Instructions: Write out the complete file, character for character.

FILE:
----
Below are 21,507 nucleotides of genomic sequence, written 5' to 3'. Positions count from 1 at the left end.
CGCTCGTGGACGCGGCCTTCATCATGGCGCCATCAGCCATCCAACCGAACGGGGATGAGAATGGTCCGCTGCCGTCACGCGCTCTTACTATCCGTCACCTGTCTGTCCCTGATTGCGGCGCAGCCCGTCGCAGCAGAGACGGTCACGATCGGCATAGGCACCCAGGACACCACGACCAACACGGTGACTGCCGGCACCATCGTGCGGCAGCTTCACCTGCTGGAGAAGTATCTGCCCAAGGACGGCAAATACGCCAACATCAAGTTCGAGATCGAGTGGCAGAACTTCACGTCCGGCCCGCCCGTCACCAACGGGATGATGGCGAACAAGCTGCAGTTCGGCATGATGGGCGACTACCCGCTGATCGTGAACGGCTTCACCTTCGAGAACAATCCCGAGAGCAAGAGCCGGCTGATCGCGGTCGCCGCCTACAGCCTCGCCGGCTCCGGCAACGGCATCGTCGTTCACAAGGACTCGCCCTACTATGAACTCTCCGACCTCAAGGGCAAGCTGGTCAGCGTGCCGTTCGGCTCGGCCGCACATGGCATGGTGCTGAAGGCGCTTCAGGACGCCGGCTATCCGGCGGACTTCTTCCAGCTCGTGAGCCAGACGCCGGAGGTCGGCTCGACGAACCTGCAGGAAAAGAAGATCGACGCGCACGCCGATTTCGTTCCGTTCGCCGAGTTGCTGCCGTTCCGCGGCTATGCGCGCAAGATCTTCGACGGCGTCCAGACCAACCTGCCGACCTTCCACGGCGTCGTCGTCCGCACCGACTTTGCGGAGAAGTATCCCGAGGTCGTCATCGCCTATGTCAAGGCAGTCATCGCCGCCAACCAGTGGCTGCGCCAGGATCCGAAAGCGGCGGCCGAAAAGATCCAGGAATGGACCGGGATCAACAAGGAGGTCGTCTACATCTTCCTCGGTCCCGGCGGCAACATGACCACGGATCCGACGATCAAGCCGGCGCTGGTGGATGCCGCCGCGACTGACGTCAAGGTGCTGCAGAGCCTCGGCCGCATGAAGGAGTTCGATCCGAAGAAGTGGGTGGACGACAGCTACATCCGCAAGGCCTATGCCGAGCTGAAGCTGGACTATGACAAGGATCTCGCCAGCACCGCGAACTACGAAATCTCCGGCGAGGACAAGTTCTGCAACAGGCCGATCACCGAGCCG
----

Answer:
Below are 21,507 nucleotides of genomic sequence, written 5' to 3'. Positions count from 1 at the left end.
CGCTCGTGGACGCGGCCTTCATCATGGCGCCATCAGCCATCCAACCGAACGGGGATGAGAATGGTCCGCTGCCGTCACGCGCTCTTACTATCCGTCACCTGTCTGTCCCTGATTGCGGCGCAGCCCGTCGCAGCAGAGACGGTCACGATCGGCATAGGCACCCAGGACACCACGACCAACACGGTGACTGCCGGCACCATCGTGCGGCAGCTTCACCTGCTGGAGAAGTATCTGCCCAAGGACGGCAAATACGCCAACATCAAGTTCGAGATCGAGTGGCAGAACTTCACGTCCGGCCCGCCCGTCACCAACGGGATGATGGCGAACAAGCTGCAGTTCGGCATGATGGGCGACTACCCGCTGATCGTGAACGGCTTCACCTTCGAGAACAATCCCGAGAGCAAGAGCCGGCTGATCGCGGTCGCCGCCTACAGCCTCGCCGGCTCCGGCAACGGCATCGTCGTTCACAAGGACTCGCCCTACTATGAACTCTCCGACCTCAAGGGCAAGCTGGTCAGCGTGCCGTTCGGCTCGGCCGCACATGGCATGGTGCTGAAGGCGCTTCAGGACGCCGGCTATCCGGCGGACTTCTTCCAGCTCGTGAGCCAGACGCCGGAGGTCGGCTCGACGAACCTGCAGGAAAAGAAGATCGACGCGCACGCCGATTTCGTTCCGTTCGCCGAGTTGCTGCCGTTCCGCGGCTATGCGCGCAAGATCTTCGACGGCGTCCAGACCAACCTGCCGACCTTCCACGGCGTCGTCGTCCGCACCGACTTTGCGGAGAAGTATCCCGAGGTCGTCATCGCCTATGTCAAGGCAGTCATCGCCGCCAACCAGTGGCTGCGCCAGGATCCGAAAGCGGCGGCCGAAAAGATCCAGGAATGGACCGGGATCAACAAGGAGGTCGTCTACATCTTCCTCGGTCCCGGCGGCAACATGACCACGGATCCGACGATCAAGCCGGCGCTGGTGGATGCCGCCGCGACTGACGTCAAGGTGCTGCAGAGCCTCGGCCGCATGAAGGAGTTCGATCCGAAGAAGTGGGTGGACGACAGCTACATCCGCAAGGCCTATGCCGAGCTGAAGCTGGACTATGACAAGGATCTCGCCAGCACCGCGAACTACGAAATCTCCGGCGAGGACAAGTTCTGCAACAGGCCGATCACCGAGCCG